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Survival, Growth and Water Relations of Banksia Seedlings on a Sand Mine Rehabilitation Site and Adjacent Scrub-Heath Sites
N. J. Enright and Byron B. Lamont
Journal of Applied Ecology
Vol. 29, No. 3 (1992), pp. 663-671
Published by: British Ecological Society
Stable URL: http://www.jstor.org/stable/2404474
Page Count: 9
You can always find the topics here!Topics: Seedlings, Soil water, Species, Waves, Plants, Sandy soils, Heathlands, Sand, Stomatal conductance, Soil depth
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1. Survival, growth, and water relations of first-year seedlings of the shrub species Banksia attenuata, B. leptophylla, and B. hookeriana, were compared in scrub-heath and sand-mine rehabilitation sites. 2. Survival and growth of the broad-leaved B. hookeriana and B. attenuata were lower in the rehabilitation site than in two contrasting natural areas, but the needle-leaved species, B. leptophylla, survived and grew equally well in all three sites. 3. Root system development was poorer in the rehabilitation site: tap-roots stopped at the topsoil/subsoil boundary at 0.1 m in the rehabilitation site, while they reached 2 m at the natural sites. 4. Seedlings in the rehabilitation site had much lower pre-dawn xylem pressure potentials (XPP) and stomatal conductance. 5. Soil water potentials (ψ) in the top 0.5 m of the soil profile were generally lowest at the natural sites, and almost always lower than XPP. At these sites, seedlings must have been obtaining water over summer - autumn from deeper in the soil via their well-developed tap-roots. Topsoil ψ in the rehabilitation site was more similar to XPP than the much higher values in the subsoils, which rarely contained roots. 6. Impedance of the rehabilitation soils was significantly greater than that for soils at the two natural sites. It appeared to explain the poor root development and dependence of seedlings on soil water stored near the surface; the consequent lower xylem potentials, stomatal conductances and growth rates; and the ultimately higher mortality levels.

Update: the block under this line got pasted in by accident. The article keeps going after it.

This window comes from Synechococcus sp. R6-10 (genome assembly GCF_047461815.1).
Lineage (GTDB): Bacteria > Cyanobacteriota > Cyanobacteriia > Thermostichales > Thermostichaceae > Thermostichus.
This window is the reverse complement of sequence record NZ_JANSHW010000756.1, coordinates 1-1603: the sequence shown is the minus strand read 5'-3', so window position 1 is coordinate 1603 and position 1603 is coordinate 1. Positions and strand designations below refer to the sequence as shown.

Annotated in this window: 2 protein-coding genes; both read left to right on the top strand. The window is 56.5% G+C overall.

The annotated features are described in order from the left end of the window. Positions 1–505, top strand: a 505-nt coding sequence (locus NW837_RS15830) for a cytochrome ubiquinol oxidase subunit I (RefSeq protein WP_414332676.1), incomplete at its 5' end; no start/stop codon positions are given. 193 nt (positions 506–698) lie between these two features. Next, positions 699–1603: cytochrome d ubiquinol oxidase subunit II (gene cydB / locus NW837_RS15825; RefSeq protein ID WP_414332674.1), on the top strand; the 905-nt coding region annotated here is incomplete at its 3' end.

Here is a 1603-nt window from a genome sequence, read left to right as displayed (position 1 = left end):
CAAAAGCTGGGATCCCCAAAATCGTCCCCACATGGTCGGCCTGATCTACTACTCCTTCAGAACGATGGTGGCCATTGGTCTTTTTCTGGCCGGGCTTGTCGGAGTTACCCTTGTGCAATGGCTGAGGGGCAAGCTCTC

Journal of Applied Ecology © 1992 British Ecological Society